Judgment of the Court of 18 December 1997. - Inter-Environnement Wallonie ASBL v Région wallonne. - Reference for a preliminary ruling: Conseil d'Etat - Belgium. - Directive 91/156/EEC - Period for transposition - Effects - Definition of waste. - Case C-129/96.
European Court reports 1997 Page I-07411
In Case C-129/96,
REFERENCE to the Court under Article 177 of the EC Treaty by the Belgian Conseil d'État for a preliminary ruling in the proceedings pending before that court between
Inter-Environnement Wallonie ASBL
on the interpretation of Articles 5 and 189 of the EEC Treaty and Article 1(a) of Council Directive 75/442/EEC of 15 July 1975 on waste (OJ 1975 L 194, p. 39), as amended by Council Directive 91/156/EEC of 18 March 1991 (OJ 1991 L 78, p. 32),
composed of: G.C. Rodríguez Iglesias, President, C. Gulmann, H. Ragnemalm and R. Schintgen (Presidents of Chambers), G.F. Mancini, J.C. Moitinho de Almeida, P.J.G. Kapteyn, J.L. Murray, D.A.O. Edward, J.-P. Puissochet, G. Hirsch, P. Jann and L. Sevón (Rapporteur), Judges,
Advocate General: F.G. Jacobs,
Registrar: H. von Holstein, Deputy Registrar,
after considering the written observations submitted on behalf of:
- Inter-Environnement Wallonie ASBL, by Jacques Sambon, of the Brussels Bar,
- the Belgian Government, by Jan Devadder, Senior Adviser in the Ministry of Foreign Affairs, External Trade and Development Cooperation, acting as Agent,
- the German Government, by Ernst Röder, Ministerialrat in the Federal Ministry of Economic Affairs, and Bernd Kloke, Oberregierungsrat in the same ministry, acting as Agents,
- the French Government, by Jean-François Dobelle, Deputy Director in the Legal Directorate of the Ministry of Foreign Affairs, and Romain Nadal, Assistant Foreign Affairs Secretary in that directorate, acting as Agents,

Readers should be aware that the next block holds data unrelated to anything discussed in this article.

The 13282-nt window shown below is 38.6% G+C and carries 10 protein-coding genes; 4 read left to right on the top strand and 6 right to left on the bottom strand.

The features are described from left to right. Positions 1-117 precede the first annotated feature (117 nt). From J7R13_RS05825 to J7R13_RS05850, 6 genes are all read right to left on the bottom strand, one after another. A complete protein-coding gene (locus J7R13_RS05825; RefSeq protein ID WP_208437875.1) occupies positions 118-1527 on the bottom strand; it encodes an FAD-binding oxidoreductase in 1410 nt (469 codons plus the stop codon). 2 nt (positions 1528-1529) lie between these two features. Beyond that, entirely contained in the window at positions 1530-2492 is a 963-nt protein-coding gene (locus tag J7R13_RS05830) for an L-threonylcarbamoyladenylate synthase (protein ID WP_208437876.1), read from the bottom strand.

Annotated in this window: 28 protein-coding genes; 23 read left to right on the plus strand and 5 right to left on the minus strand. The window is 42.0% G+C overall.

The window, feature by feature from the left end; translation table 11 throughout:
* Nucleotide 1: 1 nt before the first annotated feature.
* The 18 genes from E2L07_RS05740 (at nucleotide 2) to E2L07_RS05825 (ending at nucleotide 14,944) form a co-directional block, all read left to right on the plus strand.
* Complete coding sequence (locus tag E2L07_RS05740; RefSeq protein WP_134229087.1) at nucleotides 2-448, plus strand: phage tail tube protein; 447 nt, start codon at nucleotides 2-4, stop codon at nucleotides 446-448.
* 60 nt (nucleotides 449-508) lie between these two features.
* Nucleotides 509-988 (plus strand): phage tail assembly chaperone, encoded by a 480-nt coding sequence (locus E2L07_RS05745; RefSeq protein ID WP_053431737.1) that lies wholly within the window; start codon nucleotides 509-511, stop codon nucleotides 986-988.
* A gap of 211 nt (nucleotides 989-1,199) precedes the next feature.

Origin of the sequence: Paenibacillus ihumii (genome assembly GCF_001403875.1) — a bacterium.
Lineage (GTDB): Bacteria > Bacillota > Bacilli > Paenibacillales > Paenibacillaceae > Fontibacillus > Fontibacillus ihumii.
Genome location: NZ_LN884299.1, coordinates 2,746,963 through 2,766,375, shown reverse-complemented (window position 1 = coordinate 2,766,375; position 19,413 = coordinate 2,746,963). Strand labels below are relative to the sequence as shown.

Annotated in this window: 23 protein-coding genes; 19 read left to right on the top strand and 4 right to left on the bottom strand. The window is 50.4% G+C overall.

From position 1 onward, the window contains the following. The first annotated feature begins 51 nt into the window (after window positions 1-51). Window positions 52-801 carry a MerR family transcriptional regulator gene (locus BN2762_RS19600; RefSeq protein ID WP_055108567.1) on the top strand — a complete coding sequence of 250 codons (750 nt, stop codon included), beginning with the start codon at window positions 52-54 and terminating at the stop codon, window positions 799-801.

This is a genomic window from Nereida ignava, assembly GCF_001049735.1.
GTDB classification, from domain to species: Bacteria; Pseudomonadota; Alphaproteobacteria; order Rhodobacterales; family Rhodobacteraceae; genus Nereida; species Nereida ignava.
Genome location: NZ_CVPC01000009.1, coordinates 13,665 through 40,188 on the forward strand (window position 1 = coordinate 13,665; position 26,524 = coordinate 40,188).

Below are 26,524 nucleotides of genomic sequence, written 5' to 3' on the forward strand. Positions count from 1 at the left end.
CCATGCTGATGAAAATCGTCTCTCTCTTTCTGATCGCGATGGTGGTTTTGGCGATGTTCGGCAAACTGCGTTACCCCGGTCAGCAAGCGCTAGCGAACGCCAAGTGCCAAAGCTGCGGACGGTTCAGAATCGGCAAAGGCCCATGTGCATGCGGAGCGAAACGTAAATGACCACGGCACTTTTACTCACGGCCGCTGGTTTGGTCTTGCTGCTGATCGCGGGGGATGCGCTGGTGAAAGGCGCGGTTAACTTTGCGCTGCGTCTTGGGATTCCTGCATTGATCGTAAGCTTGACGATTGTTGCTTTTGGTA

- the Netherlands Government, by Adriaan Bos, Legal Adviser in the Ministry of Foreign Affairs, acting as Agent;
- the United Kingdom Government, by John E. Collins, Assistant Treasury Solicitor, acting as Agent, and Derrick Wyatt QC, and
- the Commission of the European Communities, by Maria Condou-Durande, of its Legal Service, acting as Agent,
having regard to the Report for the Hearing,
after hearing the oral observations of Inter-Environnement Wallonie ASBL, represented by Jacques Sambon; the French Government, represented by Jean-François Dobelle and Romain Nadal; the Netherlands Government, represented by Johannes Steven van den Oosterkamp, Deputy Legal Adviser in the Ministry of Foreign Affairs, acting as Agent; the United Kingdom Government, represented by Derrick Wyatt QC; and the Commission, represented by Maria Condou Durande, at the hearing on 5 February 1997,
after hearing the Opinion of the Advocate General at the sitting on 24 April 1997,
gives the following
1 By judgment of 29 March 1996, received at the Court on 23 April 1996, the Belgian Conseil d'État referred to the Court for a preliminary ruling under Article 177 of the EC Treaty two questions on the interpretation of Articles 5 and 189 of the EEC Treaty and Article 1(a) of Council Directive 75/442/EEC of 15 July 1975 on waste (OJ 1975 L 194, p. 39), as amended by Council Directive 91/156/EEC of 18 March 1991 (OJ 1991 L 78, p. 32).
2 Those questions were raised in proceedings brought by Inter-Environnement Wallonie, a non-profit-making association, for annulment of the Order of the Walloon Regional Executive of 9 April 1992 on toxic or hazardous waste (`the Order').
The relevant Community provisions
3 The object of Directive 75/442 is to approximate the laws of the Member States on the disposal of waste. It has been amended by Directive 91/156.
4 Directive 75/442, as amended by Directive 91/156, defines waste in Article 1(a) as follows:
`For the purposes of this Directive:
(a) "waste" shall mean any substance or object in the categories set out in Annex I which the holder discards or intends or is required to discard.
The Commission, acting in accordance with the procedure laid down in Article 18, will draw up, not later than 1 April 1993, a list of wastes belonging to the categories listed in Annex I. This list will be periodically reviewed and, if necessary, revised by the same procedure.'
5 The list mentioned in that last provision was laid down in Commission Decision 94/3/EC of 20 December 1993 establishing a list of wastes pursuant to Article 1(a) of Directive 75/442 (OJ 1994 L 5, p. 15). Paragraph 3 of the introductory note to that list states, first, that the list is not exhaustive and, second, that the fact that a material appears in it is only relevant when the definition of waste has been satisfied.